The Bg5 (Byrne) Variation

    [White "4 Bg5"]
    [Black "Pirc hero"]
    [StartPly "7"]
    [FEN ""]

1. e4 d6 2. d4 Nf6 3. Nc3 g6 4. Bg5

is also good. As I stated earlier White hopes to use the bishop to strengthen the e5 break, and as White also often plays f4 there is some similarity to the Austrian Attack - in fact one can almost think of this variation (after White plays f4) as an attempt by White to play the Austrian Attack without getting a bad dark squared bishop. In fact for a while this was the line I feared most as a Black player, but the problem is black doesn't have to play 4. ... Bg7, instead 4. ... c6 starts to set up the standard Queen side counter play which you want to avoid. And in this variation the Bg5 variation tends to move from a "central attack" variation to a "king side attack" variation with an strong (if you are white) / exposed (if you are black) bishop on g5 - it can get hit not only by h6, but f6 and also Ne4; for this reason the d5 break by Black is more common in this variation than most. But it is a good variation.

The Bc4 Variations

    [White "4 Bc4"]
    [Black "Pirc hero"]
    [StartPly "7"]
    [FEN ""]

1. e4 d6 2. d4 Nf6 3. Nc3 g6 4. Bc4 Bg7 5. Qe2

I wouldn't recommend. 5. Qe2 is typical and thematic here as white is trying to get e4-e5-e6 in as quickly as possible. The problem is it just doesn't quite work, and often leave White with an exposed (or no) white squared bishop, on c4 it just encourages b5, Na5, Nd7-b6, d5. Further white weakens the already weak d pawn - in fact black can attack it straight away with 5. ... Nc6 and while complicated that line is probably better for black. And that's supported by the stats in the Lichess Master's database:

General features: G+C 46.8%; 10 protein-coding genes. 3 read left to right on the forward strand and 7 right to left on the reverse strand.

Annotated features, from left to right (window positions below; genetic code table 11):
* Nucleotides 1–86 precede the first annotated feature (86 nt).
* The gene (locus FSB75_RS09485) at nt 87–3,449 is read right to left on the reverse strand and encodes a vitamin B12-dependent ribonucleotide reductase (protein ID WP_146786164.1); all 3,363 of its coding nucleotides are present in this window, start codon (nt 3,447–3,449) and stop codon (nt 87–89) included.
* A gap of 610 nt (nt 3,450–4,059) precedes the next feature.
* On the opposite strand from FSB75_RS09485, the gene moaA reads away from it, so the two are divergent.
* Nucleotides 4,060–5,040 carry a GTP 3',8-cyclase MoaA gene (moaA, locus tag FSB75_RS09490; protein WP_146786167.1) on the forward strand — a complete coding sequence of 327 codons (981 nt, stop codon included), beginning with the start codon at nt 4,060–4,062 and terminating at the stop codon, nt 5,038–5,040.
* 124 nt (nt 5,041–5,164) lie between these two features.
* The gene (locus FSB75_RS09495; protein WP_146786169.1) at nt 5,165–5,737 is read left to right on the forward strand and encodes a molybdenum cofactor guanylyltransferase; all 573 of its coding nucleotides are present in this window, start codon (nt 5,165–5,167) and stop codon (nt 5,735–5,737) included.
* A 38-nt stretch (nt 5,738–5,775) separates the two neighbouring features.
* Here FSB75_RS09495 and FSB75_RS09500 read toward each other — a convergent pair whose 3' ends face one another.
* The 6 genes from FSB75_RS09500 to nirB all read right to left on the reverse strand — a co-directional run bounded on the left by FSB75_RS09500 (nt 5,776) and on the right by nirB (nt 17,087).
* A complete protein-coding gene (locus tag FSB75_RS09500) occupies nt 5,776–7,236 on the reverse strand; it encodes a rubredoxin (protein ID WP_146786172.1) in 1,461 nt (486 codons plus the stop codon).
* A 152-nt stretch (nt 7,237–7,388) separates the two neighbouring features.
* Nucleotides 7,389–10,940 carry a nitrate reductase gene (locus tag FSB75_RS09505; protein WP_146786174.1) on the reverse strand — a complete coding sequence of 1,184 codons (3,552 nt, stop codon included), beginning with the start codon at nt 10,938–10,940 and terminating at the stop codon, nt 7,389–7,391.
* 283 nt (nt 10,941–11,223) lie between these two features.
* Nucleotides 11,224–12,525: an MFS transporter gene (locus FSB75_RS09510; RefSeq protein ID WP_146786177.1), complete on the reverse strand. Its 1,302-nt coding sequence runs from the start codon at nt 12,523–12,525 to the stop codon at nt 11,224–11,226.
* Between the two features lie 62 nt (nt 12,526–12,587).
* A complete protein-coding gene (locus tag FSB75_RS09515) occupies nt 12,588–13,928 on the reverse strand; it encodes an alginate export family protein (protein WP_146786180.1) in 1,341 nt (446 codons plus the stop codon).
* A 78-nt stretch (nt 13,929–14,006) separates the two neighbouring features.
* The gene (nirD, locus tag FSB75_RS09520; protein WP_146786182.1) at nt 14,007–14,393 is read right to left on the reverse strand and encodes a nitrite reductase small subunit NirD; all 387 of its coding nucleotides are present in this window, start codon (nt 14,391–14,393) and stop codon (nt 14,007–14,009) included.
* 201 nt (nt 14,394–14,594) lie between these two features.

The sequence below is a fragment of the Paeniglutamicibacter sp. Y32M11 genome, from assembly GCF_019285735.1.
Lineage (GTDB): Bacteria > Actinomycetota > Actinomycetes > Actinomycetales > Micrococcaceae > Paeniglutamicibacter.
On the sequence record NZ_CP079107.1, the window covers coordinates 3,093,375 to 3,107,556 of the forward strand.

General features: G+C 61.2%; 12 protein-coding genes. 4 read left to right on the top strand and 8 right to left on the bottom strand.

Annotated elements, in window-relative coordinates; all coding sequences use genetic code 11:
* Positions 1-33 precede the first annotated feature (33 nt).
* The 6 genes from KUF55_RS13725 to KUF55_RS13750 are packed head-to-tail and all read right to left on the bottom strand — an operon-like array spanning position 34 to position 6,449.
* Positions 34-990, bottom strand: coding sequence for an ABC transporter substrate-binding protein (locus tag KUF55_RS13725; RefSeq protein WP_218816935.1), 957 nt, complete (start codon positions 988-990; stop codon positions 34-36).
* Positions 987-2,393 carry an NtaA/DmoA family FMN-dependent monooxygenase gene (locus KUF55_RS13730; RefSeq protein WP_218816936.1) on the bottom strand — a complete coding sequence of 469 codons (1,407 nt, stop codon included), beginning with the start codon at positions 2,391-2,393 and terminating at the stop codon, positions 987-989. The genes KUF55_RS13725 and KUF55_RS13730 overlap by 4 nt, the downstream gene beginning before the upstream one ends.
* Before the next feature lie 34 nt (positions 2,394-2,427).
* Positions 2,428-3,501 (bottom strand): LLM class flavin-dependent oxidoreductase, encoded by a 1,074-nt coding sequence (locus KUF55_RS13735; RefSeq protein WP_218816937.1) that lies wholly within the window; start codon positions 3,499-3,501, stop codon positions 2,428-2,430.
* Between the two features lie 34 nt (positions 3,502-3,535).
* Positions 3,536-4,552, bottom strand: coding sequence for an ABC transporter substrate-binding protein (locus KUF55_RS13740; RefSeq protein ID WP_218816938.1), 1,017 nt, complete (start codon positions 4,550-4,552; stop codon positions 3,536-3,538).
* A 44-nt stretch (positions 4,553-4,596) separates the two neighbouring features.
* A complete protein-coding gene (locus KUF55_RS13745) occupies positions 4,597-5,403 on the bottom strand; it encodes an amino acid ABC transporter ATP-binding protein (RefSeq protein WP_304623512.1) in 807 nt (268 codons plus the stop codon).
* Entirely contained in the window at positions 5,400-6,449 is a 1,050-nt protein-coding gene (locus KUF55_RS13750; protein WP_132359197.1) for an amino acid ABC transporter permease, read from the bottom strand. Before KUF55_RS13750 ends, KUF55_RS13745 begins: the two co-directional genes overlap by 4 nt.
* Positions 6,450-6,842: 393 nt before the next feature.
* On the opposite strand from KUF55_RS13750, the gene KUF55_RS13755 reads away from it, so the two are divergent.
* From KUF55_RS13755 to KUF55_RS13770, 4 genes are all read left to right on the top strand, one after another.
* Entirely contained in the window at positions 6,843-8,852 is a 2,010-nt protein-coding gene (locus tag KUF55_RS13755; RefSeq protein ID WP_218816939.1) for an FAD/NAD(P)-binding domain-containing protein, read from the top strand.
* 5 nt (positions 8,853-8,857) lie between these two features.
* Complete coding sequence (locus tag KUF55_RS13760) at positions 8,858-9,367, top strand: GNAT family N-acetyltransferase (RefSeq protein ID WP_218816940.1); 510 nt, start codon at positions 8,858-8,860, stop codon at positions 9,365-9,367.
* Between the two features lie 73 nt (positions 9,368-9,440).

enter image description here

where White really isn't doing that well.

I'll try to find time and energy come back and look at the more king side variations - but as you effectively say you don't want to face the q side play I for the moment am going to rule those out for now.

In summary if you want aggressive I would say play the Austrian Attack if you want to put some effort into it, 4. Bg5 if not.

(And there's always the Grand Prix Attack...)